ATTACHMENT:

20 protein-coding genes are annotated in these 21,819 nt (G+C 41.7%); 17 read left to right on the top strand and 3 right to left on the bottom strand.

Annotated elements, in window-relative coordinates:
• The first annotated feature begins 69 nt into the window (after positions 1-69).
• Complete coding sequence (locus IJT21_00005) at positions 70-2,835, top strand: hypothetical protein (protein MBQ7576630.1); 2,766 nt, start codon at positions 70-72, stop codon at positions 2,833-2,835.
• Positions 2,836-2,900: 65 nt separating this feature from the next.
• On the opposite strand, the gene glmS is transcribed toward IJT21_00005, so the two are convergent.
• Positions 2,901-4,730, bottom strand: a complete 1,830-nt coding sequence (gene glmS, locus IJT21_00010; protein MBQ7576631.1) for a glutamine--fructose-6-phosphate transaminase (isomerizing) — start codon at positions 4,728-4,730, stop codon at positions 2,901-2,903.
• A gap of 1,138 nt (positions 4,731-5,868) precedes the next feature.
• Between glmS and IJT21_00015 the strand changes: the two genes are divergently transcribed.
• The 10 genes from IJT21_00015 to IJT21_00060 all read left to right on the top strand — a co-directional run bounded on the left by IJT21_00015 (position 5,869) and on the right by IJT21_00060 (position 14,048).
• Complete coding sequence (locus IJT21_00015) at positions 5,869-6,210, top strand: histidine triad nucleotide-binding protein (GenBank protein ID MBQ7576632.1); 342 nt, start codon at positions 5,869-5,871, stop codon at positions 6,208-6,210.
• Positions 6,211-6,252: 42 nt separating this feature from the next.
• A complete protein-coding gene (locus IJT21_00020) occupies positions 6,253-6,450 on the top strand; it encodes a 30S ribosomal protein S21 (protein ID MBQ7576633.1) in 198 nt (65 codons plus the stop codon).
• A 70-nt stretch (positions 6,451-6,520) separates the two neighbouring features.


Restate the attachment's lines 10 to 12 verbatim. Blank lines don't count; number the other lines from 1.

• The 10 genes from IJT21_00015 to IJT21_00060 all read left to right on the top strand — a co-directional run bounded on the left by IJT21_00015 (position 5,869) and on the right by IJT21_00060 (position 14,048).
• Complete coding sequence (locus IJT21_00015) at positions 5,869-6,210, top strand: histidine triad nucleotide-binding protein (GenBank protein ID MBQ7576632.1); 342 nt, start codon at positions 5,869-5,871, stop codon at positions 6,208-6,210.
• Positions 6,211-6,252: 42 nt separating this feature from the next.